2011, app, Craig Raine, Eliot, Faber and Faber, Fiona Shaw, He do the Police in Different Voices, iPad, Jeanette Winterson, Seamus Heaney, T. S. Eliot, The Burial of the Dead, The Waste Land, Touch Press, TS Eliot
Buy The Waste Land app for iPad
I usually buy the new phone, or laptop first and then find out what I can use it for but when I saw The Waste Land App, I bought the iPad just to run it on. Yes, it’s that good. Eliot has had his hooks into me from an improbably young age. I remember consuming a Jack Higgins novel at around ten years old and reading ‘I think we are in rats’ alley / Where the dead men lost their bones’ at the opening of a chapter. I didn’t understand the words, but I knew that there was something strange and disturbing about them. An indulgent mother handed over her complete Eliot and I fell in love.
There is nothing gimmicky about Touch Press’ wonderful app. As a teacher, I am having the pleasure of using it to introduce Year 13 to Eliot and decided to open with Fiona Shaw‘s dramatic reading of The Burial of the Dead: the class was rapt. Perhaps because it’s Eliot, megalithic and important, I have always read The Waste Land slowly and carefully, but Shaw’s opening 18 lines are delivered at a sprint and with ventriloquistic versatility. As soon I saw her do this, my understanding of the poem was transformed. Eliot’s working title for the poem was He do the Police in Different Voices – the opening of the poem should sound like flicking between different radio stations. Shaw’s reading is superb and reason enough to buy the app.
The text is clean, yet, with the flick of a switch, the notes from BC Southam’s Student’s Guide appear in the margin. It was a wise decision to keep these notes off the page by default, as, not only do they intimidate the general reader, they imply that all of this information is necessary to engage with the poem. My ten year old self got more from Eliot than my nineteen year old undergraduate self did, as I laboriously pencilled Southam into the margin of the same copy of Eliot that I had read as a child.
If anything, the accompanying videos are more useful, and Craig Raine, Jeanette Winterson, Seamus Heaney and Fiona Shaw, among others, have helpful words for both the new reader and the seasoned hand. The only issue with this app is that the reader is unable to annotate the poem for his or herself but this is a niggle: my annotations to Eliot did little to add to either my understanding, or appreciation of his poetry.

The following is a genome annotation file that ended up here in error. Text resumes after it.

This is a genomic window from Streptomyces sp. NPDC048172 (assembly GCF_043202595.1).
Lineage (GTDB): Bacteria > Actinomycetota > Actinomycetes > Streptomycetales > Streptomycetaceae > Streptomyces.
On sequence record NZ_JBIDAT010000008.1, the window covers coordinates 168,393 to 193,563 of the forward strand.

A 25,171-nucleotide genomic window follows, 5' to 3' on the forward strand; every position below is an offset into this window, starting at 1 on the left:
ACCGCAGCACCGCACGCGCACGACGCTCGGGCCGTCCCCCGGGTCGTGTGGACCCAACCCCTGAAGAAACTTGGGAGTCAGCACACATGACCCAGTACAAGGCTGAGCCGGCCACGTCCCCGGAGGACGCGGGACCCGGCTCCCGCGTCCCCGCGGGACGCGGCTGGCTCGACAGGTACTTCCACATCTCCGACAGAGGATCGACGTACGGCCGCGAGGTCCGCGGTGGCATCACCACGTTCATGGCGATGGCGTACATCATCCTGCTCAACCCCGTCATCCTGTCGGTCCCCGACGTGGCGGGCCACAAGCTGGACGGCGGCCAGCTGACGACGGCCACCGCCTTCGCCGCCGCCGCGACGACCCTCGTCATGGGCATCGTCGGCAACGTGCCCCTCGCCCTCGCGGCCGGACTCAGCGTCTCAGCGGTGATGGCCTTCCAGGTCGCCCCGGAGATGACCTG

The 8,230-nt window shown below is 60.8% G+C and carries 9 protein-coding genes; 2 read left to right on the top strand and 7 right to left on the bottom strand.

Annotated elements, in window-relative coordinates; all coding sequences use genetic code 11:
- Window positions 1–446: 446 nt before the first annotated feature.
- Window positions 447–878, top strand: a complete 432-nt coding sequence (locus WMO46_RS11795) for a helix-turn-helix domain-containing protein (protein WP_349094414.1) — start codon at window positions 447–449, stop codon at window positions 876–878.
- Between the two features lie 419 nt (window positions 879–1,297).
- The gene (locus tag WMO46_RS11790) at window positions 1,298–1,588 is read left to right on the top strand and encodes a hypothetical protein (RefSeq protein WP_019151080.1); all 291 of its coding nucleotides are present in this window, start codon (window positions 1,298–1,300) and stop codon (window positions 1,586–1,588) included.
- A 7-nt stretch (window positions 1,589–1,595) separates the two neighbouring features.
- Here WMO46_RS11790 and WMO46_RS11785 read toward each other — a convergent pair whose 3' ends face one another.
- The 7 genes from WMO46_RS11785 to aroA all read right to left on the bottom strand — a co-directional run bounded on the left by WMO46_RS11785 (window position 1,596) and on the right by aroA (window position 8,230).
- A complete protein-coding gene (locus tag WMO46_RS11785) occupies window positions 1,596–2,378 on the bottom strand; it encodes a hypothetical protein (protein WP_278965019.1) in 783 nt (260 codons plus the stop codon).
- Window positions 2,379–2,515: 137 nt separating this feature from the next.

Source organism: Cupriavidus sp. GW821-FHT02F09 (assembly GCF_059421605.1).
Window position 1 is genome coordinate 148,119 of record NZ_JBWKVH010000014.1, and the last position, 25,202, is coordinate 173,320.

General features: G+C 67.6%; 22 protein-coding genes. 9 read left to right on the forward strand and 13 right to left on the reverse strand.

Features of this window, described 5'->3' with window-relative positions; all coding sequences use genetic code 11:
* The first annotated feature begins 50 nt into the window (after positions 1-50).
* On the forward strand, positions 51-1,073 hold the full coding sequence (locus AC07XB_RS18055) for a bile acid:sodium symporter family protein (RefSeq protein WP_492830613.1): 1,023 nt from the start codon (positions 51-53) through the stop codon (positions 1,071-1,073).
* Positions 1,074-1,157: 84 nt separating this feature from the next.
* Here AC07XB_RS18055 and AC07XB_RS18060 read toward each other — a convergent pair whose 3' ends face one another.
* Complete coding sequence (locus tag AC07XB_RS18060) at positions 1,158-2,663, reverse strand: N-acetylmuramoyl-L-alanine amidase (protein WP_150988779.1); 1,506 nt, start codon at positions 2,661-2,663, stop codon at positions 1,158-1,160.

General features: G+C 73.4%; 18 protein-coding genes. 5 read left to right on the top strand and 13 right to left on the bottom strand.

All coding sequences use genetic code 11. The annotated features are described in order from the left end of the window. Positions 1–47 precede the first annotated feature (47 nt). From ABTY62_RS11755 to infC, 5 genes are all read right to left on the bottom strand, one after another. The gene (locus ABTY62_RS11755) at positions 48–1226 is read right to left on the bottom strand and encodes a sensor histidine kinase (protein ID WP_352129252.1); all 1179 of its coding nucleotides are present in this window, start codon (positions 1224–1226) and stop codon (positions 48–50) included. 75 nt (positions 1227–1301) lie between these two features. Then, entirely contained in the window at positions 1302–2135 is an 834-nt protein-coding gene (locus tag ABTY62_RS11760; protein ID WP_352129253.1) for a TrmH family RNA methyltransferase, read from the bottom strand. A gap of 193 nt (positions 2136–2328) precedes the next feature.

If you own an iPad and you love poetry, buy this app. If love poetry and don’t own an iPad, buy the iPad first.
- I will show you Arcade Fire in a handful of dust: why pop music loves TS Eliot (guardian.co.uk)
- A summer of e-reading (telegraph.co.uk)
Kate O'Brien said:
John, I don’t know if you heard the recent BBC reading of the poem in its entirety by Eileen Atkins and Jeremy Irons? I happened upon it in the car one afternoon and it was tremendous but unfortunately it does not seem to be available any more. I’ve searched the BBC archives to no avail – would love to hear it again. Another app for hubbie’s iPad. Like the idea of the notes as the poem has always intimidated me slightly.Covering Eliot during my degree led to me an awe of the man and his work that has never left me, although I am embarrassed to say we only did Prufrock and never covered The Waste Land! For me, it is the ‘strange and disturbing’ nature of his work that raises him far above any other poet that I have encountered – thanks for this.
Hey Kate, I missed it, but someone else recommended it this week, so I need to check it out. I think that I may be able to put my hands on it. If I do, I’ll send it your way too. There’s nothing wrong with Prufrock. It’s probably my favourite poem – at least in the sense that the opening few lines regularly spin around my head like the latest hit. Or maybe it’s Sweeney Erect.